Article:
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how to stiffen rear end

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Old 07-26-2014, 03:34 PM   #1
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Default how to stiffen rear end

I have recently purchased a bumper pull travel trailer and makes my 01 supercab 5.4 f150 sag witch I am not a fan of also the bounce of hitting a bump is almost scary any advice on fixing sag and helping with bumps would be awesome
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Old 07-26-2014, 06:56 PM   #2
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Previously I used supersprings and highly favor them.
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Old 07-26-2014, 09:47 PM   #3
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You don't mention whether you are using a weight distribution hitch. If not, that should be your first move.
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Old 07-26-2014, 11:18 PM   #4
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as above..a wdh helps transfer rear load back to the front...




then add a leaf kits or bags or helper shocks(monroes-58629) for mild lift
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Old 07-26-2014, 11:21 PM   #5
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I use a Reese Strait-Line dual-cam weight-distributing (WD) hitch on my 7,000-pound cargo trailer, and a ProPride WD hitch on my 5,600-pound travel trailer. The properly-adjusted WD hitch is all I need to have truck and trailer level with the world when towing.

But If I were overloaded with more rear-end sag than the WD hitch could handle, and couldn't afford to trade for more truck, then my next step would be RideRite air bags.
http://www.firestoneip.com/riderite/index.aspx
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Old 07-27-2014, 09:53 AM   #6
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I have not done a wdh ive never heard people talk about them kinnda figured wasnt worth the money but my father in law has one i can try so if the helps but doesnt sovle all the issue my question would be leaf assit kit or heavy duty shocks
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Old 07-27-2014, 11:13 AM   #7
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Quote:
Originally Posted by pipe hand 87 View Post
I have not done a wdh ive never heard people talk about them kinnda figured wasnt worth the money but my father in law has one i can try so if the helps but doesnt sovle all the issue my question would be leaf assit kit or heavy duty shocks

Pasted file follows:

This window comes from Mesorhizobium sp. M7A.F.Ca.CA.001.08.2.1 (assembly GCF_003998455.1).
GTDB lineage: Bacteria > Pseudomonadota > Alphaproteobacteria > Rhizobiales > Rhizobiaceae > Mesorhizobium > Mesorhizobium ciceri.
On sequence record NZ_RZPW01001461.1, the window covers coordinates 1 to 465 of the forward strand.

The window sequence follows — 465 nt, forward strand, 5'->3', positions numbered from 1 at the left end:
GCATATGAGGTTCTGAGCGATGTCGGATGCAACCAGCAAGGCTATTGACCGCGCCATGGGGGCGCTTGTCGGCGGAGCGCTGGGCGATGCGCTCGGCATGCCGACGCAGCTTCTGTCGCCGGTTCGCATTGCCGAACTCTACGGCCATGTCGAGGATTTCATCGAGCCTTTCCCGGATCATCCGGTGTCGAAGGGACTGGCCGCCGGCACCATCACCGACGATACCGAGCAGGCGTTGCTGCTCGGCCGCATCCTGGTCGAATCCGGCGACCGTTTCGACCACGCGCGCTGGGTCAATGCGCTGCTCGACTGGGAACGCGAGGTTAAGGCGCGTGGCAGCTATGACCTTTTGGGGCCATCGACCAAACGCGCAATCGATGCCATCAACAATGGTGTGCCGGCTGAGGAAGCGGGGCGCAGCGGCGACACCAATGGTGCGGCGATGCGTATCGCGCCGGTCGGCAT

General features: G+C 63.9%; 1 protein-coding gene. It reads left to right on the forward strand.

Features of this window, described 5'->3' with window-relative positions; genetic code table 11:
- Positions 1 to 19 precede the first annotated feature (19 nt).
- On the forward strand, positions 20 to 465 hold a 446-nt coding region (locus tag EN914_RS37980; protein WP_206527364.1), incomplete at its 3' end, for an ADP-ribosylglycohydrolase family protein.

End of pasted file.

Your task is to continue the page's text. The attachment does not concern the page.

A WD hitch when properly adjusted should transfer (distribute) 40% to 50% of the trailer's tongue weight from the rear axle of the tow vehicle to the front and trailer axles of the rig.

Don't even consider a cheap weight-distributing (WD) hitch you can buy on-line for less than $500. Insist on a Reese Strait-Line, or an Equalizer, or a Husky Centerline. Note that both Reese and Husky also sell cheap WD hitches, so insist on a Reese Strait-Line or a Husky Centerline, not the less expensive WD hitches sold by Reese or Husky. Then with a good WD hitch, if you cannot adjust the hitch to level out the rig, you are severely overloaded and shouldn't be on the road with other traffic.

Last edited by smokeywren; 07-27-2014 at 11:20 AM.
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Old 07-27-2014, 11:24 AM   #8
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http://www.equalizerhitch.com/About%...howitworks.php
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Old 07-27-2014, 11:55 AM   #9
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Quote:
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Then with a good WD hitch, if you cannot adjust the hitch to level out the rig, you are severely overloaded and shouldn't be on the road with other traffic.
X2. Much of the time, rear spring helpers are a crutch for a bad situation.
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Old 07-27-2014, 12:15 PM   #10
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Quote:
Originally Posted by smokeywren View Post

A WD hitch when properly adjusted should transfer (distribute) 40% to 50% of the trailer's tongue weight from the rear axle of the tow vehicle to the front and trailer axles of the rig.

Don't even consider a cheap weight-distributing (WD) hitch you can buy on-line for less than $500. Insist on a Reese Strait-Line, or an Equalizer, or a Husky Centerline. Note that both Reese and Husky also sell cheap WD hitches, so insist on a Reese Strait-Line or a Husky Centerline, not the less expensive WD hitches sold by Reese or Husky. Then with a good WD hitch, if you cannot adjust the hitch to level out the rig, you are severely overloaded and shouldn't be on the road with other traffic.
The trailer is 2300 lbs under my max tow limit so by saying if my truck still sags after the wd hitch doesnt mean I shouldnt be on the road it simply means my old leaf springs need help or hd shocks I was just wondering witch way I should go to get most bang gor my buck so wd hitch I will get and see where it leaves me however witch next step should I take if more improvement is needed thanks guys
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